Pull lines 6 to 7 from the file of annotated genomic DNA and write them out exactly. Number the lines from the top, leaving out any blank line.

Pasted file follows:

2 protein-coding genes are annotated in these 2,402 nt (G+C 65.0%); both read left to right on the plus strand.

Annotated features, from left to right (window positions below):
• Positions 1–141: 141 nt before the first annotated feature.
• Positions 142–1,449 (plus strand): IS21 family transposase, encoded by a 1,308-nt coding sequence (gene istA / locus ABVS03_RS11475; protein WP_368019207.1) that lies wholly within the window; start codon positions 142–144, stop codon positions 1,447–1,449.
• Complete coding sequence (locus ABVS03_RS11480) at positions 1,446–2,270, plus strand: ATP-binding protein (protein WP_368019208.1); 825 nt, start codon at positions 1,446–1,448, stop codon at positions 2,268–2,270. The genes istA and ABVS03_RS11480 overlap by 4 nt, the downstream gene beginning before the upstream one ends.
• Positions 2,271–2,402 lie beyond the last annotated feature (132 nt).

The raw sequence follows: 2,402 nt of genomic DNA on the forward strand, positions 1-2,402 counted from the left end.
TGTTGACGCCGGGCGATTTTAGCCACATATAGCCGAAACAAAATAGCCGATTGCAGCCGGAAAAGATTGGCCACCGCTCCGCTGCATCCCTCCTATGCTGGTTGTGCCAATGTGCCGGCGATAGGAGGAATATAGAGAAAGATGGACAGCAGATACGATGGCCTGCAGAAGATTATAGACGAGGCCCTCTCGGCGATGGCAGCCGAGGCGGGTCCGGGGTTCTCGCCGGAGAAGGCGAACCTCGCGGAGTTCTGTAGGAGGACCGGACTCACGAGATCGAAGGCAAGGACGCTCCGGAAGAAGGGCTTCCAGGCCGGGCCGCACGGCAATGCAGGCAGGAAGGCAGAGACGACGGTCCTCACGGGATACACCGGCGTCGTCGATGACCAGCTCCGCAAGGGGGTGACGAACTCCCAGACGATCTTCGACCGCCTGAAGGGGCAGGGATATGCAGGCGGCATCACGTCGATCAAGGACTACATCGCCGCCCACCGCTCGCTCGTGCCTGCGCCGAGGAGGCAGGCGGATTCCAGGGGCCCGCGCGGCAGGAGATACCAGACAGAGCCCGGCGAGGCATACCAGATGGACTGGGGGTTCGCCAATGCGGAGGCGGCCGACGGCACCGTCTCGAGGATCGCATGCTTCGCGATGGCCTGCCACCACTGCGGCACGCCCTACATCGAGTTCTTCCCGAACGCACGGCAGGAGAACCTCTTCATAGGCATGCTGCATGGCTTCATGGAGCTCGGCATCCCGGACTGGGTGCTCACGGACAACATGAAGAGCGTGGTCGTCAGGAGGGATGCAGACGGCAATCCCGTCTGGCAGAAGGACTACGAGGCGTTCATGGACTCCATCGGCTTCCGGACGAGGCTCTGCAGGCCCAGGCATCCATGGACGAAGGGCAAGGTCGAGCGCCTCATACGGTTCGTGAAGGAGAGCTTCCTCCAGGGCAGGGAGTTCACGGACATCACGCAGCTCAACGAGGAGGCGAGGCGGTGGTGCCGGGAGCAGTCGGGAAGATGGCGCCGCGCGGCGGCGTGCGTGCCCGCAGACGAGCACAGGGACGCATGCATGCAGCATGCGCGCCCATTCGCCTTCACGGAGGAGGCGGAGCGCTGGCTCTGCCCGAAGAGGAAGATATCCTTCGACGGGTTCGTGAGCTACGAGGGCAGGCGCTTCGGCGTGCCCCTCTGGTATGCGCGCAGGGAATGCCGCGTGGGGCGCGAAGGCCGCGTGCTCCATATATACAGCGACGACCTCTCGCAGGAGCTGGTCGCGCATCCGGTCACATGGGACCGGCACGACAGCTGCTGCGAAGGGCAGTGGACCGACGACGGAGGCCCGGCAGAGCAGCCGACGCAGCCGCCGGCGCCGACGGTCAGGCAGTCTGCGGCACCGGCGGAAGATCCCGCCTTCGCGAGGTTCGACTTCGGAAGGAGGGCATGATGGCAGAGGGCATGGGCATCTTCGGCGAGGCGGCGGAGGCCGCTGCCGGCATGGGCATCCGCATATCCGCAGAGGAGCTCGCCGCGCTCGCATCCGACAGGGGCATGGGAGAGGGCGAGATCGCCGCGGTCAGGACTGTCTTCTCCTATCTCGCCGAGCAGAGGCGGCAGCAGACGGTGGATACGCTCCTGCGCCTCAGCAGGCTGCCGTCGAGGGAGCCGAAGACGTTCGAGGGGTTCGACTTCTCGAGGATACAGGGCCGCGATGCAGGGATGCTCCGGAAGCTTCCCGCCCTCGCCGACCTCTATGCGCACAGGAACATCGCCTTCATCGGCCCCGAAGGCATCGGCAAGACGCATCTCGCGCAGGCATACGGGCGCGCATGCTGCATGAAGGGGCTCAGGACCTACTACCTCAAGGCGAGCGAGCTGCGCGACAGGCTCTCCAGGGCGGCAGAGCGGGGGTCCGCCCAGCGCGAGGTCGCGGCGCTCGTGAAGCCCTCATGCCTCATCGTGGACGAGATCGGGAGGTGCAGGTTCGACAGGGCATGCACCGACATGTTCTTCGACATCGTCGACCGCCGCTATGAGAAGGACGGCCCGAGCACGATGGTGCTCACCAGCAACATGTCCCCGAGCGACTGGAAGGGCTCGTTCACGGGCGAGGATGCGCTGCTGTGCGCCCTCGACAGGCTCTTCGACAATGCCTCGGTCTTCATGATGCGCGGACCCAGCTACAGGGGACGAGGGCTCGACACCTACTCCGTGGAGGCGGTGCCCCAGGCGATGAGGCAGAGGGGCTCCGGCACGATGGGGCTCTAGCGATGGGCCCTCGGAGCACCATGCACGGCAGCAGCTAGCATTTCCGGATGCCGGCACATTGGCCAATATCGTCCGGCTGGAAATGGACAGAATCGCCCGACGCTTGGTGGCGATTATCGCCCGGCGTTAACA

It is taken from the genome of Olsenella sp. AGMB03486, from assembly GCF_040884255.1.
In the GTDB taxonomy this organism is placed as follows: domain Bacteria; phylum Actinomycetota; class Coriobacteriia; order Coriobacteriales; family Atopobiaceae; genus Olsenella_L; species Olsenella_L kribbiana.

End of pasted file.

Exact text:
• Positions 2,271–2,402 lie beyond the last annotated feature (132 nt).

The raw sequence follows: 2,402 nt of genomic DNA on the forward strand, positions 1-2,402 counted from the left end.